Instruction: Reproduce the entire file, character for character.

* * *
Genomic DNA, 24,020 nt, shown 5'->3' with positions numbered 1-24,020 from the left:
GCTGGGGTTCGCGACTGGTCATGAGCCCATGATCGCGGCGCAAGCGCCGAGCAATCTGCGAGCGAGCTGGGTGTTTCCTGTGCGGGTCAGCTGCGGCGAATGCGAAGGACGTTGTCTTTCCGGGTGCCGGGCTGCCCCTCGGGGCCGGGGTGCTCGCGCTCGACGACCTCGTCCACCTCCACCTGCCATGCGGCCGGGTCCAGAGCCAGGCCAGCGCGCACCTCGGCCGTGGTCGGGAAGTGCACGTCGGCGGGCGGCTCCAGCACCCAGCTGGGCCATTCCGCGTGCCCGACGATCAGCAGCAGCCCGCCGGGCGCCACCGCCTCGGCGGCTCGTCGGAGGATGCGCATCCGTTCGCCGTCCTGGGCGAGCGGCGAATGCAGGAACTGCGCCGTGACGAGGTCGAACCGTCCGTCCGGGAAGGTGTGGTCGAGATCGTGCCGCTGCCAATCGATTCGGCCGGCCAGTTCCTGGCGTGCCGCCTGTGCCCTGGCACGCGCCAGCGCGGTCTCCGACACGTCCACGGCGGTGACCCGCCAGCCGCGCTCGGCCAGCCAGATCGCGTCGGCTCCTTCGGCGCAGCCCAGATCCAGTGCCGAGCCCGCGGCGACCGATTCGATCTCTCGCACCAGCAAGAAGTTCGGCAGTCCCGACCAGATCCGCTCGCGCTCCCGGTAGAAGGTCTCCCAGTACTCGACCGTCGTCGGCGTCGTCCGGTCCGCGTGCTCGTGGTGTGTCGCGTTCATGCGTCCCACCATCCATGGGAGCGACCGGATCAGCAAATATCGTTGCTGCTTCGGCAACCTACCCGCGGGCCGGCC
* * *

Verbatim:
Genomic DNA, 24,020 nt, shown 5'->3' with positions numbered 1-24,020 from the left:
GCTGGGGTTCGCGACTGGTCATGAGCCCATGATCGCGGCGCAAGCGCCGAGCAATCTGCGAGCGAGCTGGGTGTTTCCTGTGCGGGTCAGCTGCGGCGAATGCGAAGGACGTTGTCTTTCCGGGTGCCGGGCTGCCCCTCGGGGCCGGGGTGCTCGCGCTCGACGACCTCGTCCACCTCCACCTGCCATGCGGCCGGGTCCAGAGCCAGGCCAGCGCGCACCTCGGCCGTGGTCGGGAAGTGCACGTCGGCGGGCGGCTCCAGCACCCAGCTGGGCCATTCCGCGTGCCCGACGATCAGCAGCAGCCCGCCGGGCGCCACCGCCTCGGCGGCTCGTCGGAGGATGCGCATCCGTTCGCCGTCCTGGGCGAGCGGCGAATGCAGGAACTGCGCCGTGACGAGGTCGAACCGTCCGTCCGGGAAGGTGTGGTCGAGATCGTGCCGCTGCCAATCGATTCGGCCGGCCAGTTCCTGGCGTGCCGCCTGTGCCCTGGCACGCGCCAGCGCGGTCTCCGACACGTCCACGGCGGTGACCCGCCAGCCGCGCTCGGCCAGCCAGATCGCGTCGGCTCCTTCGGCGCAGCCCAGATCCAGTGCCGAGCCCGCGGCGACCGATTCGATCTCTCGCACCAGCAAGAAGTTCGGCAGTCCCGACCAGATCCGCTCGCGCTCCCGGTAGAAGGTCTCCCAGTACTCGACCGTCGTCGGCGTCGTCCGGTCCGCGTGCTCGTGGTGTGTCGCGTTCATGCGTCCCACCATCCATGGGAGCGACCGGATCAGCAAATATCGTTGCTGCTTCGGCAACCTACCCGCGGGCCGGCC